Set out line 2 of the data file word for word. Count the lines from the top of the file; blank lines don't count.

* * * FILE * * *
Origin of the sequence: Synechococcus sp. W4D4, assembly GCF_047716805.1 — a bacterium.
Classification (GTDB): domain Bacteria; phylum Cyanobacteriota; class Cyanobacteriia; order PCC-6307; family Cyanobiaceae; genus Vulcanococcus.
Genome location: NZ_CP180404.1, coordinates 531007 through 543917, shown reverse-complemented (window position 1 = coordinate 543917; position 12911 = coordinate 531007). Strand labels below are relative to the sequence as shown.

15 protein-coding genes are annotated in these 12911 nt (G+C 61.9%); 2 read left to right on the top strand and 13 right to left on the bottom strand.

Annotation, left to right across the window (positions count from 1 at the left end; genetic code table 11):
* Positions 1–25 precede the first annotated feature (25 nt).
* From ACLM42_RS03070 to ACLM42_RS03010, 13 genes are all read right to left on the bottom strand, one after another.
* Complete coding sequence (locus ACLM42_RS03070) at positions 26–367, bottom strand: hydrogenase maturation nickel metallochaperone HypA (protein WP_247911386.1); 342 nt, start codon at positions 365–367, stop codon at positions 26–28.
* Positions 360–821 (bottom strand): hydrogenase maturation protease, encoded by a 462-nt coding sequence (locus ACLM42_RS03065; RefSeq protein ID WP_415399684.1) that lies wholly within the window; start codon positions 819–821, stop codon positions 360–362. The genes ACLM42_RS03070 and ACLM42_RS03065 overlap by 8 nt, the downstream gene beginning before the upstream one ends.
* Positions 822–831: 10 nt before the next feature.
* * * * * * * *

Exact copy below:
Classification (GTDB): domain Bacteria; phylum Cyanobacteriota; class Cyanobacteriia; order PCC-6307; family Cyanobiaceae; genus Vulcanococcus.